The state-run railways pinned the blame for Tuesday's tragedy squarely on the two station masters, who it said were guilty of negligence for failing to prevent the crash of the express train with a local in the northern state of Punjab.
"The cause of the accident, prima facie, appears to be human failure," junior railway minister R Velu on Wednesday told members of parliament incensed over the spate of accidents on one of the world's largest rail networks.
The area railway manager, Dharam Singh, said: "These two station masters are totally responsible, they did not follow basic rules of railway traffic control under which only one train should be allowed to pass at a time."
Singh said "either they had gone mad or there was clear intention to sabotage", adding that the two men had gone missing since the accident.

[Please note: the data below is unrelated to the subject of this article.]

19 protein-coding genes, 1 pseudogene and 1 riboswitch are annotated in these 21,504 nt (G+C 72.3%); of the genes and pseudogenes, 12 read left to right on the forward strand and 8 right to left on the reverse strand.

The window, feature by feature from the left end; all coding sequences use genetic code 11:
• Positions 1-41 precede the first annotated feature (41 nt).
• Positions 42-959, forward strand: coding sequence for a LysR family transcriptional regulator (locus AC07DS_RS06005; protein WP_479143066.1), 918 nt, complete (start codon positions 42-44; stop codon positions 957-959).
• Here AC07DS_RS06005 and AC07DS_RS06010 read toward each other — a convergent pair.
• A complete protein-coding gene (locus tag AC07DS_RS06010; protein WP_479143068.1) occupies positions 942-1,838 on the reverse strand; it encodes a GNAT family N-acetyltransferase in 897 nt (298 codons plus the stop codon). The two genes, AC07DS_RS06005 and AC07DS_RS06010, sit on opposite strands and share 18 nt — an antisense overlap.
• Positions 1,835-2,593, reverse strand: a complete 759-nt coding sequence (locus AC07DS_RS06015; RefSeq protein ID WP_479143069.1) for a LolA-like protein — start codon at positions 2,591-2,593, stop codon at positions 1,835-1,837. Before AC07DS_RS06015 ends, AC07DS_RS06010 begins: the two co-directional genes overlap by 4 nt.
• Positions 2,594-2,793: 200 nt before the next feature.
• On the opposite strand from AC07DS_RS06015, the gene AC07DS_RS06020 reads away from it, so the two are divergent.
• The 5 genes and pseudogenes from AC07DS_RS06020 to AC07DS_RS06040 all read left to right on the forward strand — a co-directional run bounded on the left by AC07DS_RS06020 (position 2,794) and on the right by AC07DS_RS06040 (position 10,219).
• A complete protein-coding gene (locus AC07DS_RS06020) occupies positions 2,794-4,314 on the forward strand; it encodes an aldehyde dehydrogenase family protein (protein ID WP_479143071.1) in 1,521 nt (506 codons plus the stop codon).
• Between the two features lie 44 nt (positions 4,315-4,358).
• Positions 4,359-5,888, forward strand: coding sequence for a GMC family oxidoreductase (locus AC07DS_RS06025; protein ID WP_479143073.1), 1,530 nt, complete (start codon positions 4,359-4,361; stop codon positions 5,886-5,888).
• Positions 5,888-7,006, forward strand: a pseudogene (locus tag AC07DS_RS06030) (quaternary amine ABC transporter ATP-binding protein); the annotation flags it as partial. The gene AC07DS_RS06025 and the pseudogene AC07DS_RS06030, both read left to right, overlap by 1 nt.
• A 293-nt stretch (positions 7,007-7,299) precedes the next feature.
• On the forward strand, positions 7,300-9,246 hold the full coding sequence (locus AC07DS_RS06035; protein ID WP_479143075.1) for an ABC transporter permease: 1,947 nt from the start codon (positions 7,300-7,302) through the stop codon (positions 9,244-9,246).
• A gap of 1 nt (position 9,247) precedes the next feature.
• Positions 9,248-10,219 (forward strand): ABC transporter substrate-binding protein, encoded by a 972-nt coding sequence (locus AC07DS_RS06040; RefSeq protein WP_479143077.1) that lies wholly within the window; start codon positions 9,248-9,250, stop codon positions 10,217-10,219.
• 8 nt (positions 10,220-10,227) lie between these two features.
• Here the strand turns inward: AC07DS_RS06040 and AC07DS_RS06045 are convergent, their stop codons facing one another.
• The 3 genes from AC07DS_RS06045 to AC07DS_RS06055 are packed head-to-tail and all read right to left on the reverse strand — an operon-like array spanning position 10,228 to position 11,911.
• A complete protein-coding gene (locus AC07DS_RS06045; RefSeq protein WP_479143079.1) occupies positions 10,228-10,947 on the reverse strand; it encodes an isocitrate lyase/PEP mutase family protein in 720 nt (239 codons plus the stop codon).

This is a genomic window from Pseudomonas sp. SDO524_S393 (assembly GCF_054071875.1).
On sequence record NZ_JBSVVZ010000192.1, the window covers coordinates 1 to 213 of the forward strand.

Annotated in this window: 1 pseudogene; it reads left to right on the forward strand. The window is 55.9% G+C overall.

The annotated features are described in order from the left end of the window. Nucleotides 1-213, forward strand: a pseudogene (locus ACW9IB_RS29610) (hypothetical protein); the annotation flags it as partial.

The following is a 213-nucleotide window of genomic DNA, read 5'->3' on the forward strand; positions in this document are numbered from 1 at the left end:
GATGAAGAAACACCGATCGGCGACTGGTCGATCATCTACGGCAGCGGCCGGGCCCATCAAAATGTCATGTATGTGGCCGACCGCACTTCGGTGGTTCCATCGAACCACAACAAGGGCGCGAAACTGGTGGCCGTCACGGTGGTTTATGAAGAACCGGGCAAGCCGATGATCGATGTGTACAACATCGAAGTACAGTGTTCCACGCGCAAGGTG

Opposition politicians demanded the resignation of the railway minister and newspapers blamed successive governments for allowing the rail network to crumble into disrepair.
"Either [the station masters] had gone mad or there was clear intention to sabotage"
Indian Railways Area Manager
A railway spokesman said the death toll from the accident in Punjab had risen to 38, and 53 people were in hospital with injuries.
On Wednesday, another inter-state train ran into a car at a railway crossing in the southern Indian state of Tamil Nadu, killing five people travelling in the car, an official said.
The Indian rail network operates nearly 14,000 trains a day, carrying more than 13 million passengers, but has about 300 accidents a year.